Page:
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United States Department of Agriculture

Agricultural Research Service

Research Project: MAINTAINING SOIL RESOURCES FOR EFFECTIVE CONSERVATION AND HERBICIDE MANAGEMENT IN MID-SOUTH CROP PRODUCTION Title: Simazine degradation rates in central valley soils with varying simazine use histories

Authors
item Abit, M -
item Rainbolt, C -
item Krutz, Larry
item Shaner, Dale
item Hanson, B -

Submitted to: Clean (Soil Air Water)
Publication Type: Peer Reviewed Journal
Publication Acceptance Date: April 11, 2012
Publication Date: N/A

Interpretive Summary: Repeated and extensive use of simazine over several years in Central Valley soils have prompted grower concerns about reduced residual weed control arising from enhanced degradation. Experiments were conducted to determine if enhanced simazine degradation occurs in Central Valley vineyards, and if residual weed control is affected. Simazine persistence was four-fold lower in soil with a long simazine use history relative to soil with no recent simazine application history. Residual weed control, however, was not always different between sites during the growing season possibly due to environmental effects, long-term cropping factors, or previous selection for enhanced degrading microbial populations. Results indicate that enhanced simazine degradation occurs in Central Valley vineyard soils but the phenomenon may not always be accompanied with reduced residual weed control.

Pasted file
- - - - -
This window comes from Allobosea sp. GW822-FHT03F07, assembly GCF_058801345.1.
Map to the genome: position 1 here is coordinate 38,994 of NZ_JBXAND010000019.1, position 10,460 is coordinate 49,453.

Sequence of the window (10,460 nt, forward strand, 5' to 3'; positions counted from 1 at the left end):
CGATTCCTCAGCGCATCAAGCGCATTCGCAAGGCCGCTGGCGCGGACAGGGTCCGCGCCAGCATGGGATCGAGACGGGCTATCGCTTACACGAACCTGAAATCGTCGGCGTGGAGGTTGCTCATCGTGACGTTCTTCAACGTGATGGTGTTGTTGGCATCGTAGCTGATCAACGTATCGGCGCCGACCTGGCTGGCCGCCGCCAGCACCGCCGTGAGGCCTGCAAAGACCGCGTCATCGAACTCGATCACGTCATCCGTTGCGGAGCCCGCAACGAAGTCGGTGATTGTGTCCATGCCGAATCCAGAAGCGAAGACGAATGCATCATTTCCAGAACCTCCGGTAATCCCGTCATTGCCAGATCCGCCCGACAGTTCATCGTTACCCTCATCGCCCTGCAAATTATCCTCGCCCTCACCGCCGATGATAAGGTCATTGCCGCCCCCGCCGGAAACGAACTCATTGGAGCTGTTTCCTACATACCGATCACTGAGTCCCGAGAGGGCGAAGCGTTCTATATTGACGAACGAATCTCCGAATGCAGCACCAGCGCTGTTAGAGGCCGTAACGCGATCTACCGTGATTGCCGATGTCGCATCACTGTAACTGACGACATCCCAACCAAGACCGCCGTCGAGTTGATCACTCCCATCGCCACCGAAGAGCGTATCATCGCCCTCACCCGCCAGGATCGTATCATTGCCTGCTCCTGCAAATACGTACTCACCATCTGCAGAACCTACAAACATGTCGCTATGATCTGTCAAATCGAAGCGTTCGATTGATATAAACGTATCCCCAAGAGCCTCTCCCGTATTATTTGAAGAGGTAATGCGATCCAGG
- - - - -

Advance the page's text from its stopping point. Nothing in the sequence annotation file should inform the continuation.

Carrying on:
Technical Abstract: Simazine is an important management tool for weed control in vineyards because of its relatively low price, reliable control of several problem weeds, and long residual activity. Repeated and extensive use of simazine over several years in Central Valley soils have prompted grower concerns about reduced residual weed control arising from enhanced degradation. Experiments were conducted to determine if enhanced simazine degradation occurs in Central Valley vineyards, and if residual weed control is affected. Two vineyard locations were used in all studies, one with extensive simazine use history (adapted) and one with no recent simazine use history (non-adapted). Simazine dissipation arising from microbial processes was four-fold greater in soil with a long simazine use history relative to soil with no recent simazine application. Residual weed control, however, was not always different between sites during the growing season possibly due to environmental effects, long-term cropping factors, or previous selection for the enhanced degrading microbial populations. Results indicate that enhanced simazine degradation occurs in Central Valley vineyard soils but the phenomenon may not always be accompanied with reduced residual weed control.

Last Modified: 10/21/2014
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